Spectator on facebook

Spectator on facebook

Completion of D1 highway postponed by two years

The recent landslide near Šútov in the Martin District will considerably delay the completion of the D1 highway, the Pravda daily wrote in its Tuesday, May 7 issue.

The recent landslide near Šútov in the Martin District will considerably delay the completion of the D1 highway, the Pravda daily wrote in its Tuesday, May 7 issue.

While the four-lane road between Bratislava and Košice was due to be completed in 2019 according to the original plans, the road is currently not expected to be completed until 2020 or 2021. The section near Martin should have been the last stretch to be completed, together with the Višňové tunnel near Žilina. Currently, when travelling from Bratislava to Košice, the highway becomes a bottleneck in Žilina, resulting in frequent traffic jams. In the future, the bottleneck is expected to move to Martin, which is part of the Turany – Hubová section of the highway.

The head of the private Transport Research Institute (VÚD) in Žilina, Ľubomír Palčák, confirmed for Pravda that the section of the road affected by the landslide will now be delayed by a year or two. Spokesperson of the state-owned National Highway Company, Marcel Jánošík, also said that the deadline for completing the section of highway will be delayed by one year.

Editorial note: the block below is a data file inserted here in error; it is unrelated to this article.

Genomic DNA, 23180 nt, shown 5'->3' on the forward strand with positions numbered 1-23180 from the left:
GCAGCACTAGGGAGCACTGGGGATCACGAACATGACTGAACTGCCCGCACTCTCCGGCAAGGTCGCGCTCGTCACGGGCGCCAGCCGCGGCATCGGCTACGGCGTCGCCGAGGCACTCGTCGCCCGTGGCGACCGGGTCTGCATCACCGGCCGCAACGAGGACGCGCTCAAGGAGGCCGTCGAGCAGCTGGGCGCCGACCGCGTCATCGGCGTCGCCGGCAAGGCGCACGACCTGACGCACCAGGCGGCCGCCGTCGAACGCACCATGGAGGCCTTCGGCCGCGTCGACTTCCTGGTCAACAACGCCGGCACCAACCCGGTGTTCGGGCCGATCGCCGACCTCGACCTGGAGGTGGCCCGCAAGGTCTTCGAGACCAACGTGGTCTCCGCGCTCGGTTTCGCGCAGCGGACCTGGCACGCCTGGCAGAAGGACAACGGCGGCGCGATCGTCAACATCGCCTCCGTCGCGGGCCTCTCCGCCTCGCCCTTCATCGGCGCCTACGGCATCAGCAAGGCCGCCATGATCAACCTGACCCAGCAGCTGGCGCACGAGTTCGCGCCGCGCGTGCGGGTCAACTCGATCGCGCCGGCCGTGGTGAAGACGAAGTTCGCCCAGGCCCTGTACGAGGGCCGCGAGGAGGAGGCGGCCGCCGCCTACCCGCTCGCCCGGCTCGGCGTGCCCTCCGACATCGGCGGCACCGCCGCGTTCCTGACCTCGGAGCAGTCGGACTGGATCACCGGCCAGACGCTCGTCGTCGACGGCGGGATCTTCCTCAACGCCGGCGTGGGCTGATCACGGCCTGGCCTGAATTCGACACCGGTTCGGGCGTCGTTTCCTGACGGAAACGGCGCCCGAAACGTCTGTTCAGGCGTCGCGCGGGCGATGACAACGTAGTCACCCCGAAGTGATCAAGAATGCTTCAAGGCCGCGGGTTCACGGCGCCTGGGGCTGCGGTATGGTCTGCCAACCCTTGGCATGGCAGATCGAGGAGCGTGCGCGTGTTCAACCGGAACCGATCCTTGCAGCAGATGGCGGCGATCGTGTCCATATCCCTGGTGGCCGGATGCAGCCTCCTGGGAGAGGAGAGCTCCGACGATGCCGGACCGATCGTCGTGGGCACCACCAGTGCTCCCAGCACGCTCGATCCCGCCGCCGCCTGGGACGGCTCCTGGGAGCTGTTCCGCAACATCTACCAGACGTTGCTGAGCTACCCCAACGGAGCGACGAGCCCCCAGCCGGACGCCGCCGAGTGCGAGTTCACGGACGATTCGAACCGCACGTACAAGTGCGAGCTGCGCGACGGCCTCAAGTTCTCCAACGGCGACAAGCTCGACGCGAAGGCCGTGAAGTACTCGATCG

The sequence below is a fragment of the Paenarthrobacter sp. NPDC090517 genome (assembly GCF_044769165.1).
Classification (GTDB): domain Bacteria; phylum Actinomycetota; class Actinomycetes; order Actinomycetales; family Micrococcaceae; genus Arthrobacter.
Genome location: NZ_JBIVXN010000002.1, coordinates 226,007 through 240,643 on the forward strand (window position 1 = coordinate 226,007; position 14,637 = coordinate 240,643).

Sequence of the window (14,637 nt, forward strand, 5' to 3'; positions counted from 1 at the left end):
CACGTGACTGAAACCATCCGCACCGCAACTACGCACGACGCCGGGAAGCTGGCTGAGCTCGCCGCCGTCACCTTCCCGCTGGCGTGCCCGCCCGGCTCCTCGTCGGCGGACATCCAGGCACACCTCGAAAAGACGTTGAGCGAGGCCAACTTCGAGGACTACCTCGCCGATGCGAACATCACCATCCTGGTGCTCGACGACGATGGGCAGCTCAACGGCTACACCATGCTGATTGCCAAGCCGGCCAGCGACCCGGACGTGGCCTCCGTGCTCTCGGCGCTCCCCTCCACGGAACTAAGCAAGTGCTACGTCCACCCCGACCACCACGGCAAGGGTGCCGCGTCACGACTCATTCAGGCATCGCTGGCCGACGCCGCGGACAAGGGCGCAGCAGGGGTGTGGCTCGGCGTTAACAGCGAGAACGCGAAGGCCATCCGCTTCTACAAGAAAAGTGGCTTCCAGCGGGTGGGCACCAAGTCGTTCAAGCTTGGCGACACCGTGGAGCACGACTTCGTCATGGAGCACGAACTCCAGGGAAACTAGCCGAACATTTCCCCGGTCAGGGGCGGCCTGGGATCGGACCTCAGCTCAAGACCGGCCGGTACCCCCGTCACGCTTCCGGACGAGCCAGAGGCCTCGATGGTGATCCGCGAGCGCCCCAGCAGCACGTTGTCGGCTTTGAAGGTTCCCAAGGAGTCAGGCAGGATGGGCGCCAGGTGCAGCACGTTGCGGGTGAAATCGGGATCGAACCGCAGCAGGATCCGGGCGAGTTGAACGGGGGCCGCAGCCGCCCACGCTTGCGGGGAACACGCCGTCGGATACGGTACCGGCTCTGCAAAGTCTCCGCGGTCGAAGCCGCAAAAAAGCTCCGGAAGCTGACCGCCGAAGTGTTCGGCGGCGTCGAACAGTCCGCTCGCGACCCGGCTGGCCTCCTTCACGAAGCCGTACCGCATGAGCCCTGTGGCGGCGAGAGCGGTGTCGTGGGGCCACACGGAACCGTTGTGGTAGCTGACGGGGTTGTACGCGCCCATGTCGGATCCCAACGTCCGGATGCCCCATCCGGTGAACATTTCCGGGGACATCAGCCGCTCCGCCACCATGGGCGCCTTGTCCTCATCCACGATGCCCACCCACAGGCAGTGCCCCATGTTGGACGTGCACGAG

(Source: Pravda)
Compiled by Zuzana Vilikovská from press reports
The Slovak Spectator cannot vouch for the accuracy of the information presented in its Flash News postings.

The processing of personal data is subject to our Privacy Policy and the Cookie Policy. Before submitting your e-mail address, please make sure to acquaint yourself with these documents.

Top stories

Slovakia has many skilful people. Students should meet them

The new project by the Pontis Foundation tries to motivate young people through stories of successful business people.

The presentation of This is 21 project

Big cities chose new way of doing politics

But Robert Fico sticks stubbornly to old-style approach.

How does Slovakia support innovations?

Companies operating in Slovakia can benefit from state subsidies, EU resources and venture capital funds.

Science in Slovakia is underfunded, lagging behind other European countries.

Slovaks speak the worst English in central Europe

Seven out of ten job applicants in Slovakia claim to speak English.

Illustrative Stock Photo